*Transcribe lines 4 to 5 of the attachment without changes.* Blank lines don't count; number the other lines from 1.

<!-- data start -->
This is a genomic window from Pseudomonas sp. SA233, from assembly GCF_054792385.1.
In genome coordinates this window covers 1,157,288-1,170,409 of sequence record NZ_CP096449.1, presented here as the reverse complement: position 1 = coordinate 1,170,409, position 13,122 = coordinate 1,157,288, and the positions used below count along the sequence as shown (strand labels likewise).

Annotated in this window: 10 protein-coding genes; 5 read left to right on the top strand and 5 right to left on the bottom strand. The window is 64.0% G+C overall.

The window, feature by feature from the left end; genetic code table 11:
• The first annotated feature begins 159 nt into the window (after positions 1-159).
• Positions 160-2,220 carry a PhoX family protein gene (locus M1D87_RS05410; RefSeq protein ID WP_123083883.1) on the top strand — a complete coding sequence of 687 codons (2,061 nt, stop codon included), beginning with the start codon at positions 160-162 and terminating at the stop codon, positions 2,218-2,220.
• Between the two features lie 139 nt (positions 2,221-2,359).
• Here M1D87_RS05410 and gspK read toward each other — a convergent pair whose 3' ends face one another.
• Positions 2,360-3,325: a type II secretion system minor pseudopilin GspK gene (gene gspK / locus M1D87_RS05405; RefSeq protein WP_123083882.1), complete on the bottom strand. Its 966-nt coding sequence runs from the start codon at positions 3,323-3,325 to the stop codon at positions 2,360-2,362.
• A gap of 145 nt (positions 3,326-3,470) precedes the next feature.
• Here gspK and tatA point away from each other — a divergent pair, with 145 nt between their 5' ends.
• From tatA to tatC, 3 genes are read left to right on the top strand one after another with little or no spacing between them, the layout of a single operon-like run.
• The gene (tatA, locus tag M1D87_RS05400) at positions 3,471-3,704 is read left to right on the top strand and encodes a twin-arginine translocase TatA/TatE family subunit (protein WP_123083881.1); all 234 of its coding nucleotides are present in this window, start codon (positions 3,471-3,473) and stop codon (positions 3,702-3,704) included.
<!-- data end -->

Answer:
The window, feature by feature from the left end; genetic code table 11:
• The first annotated feature begins 159 nt into the window (after positions 1-159).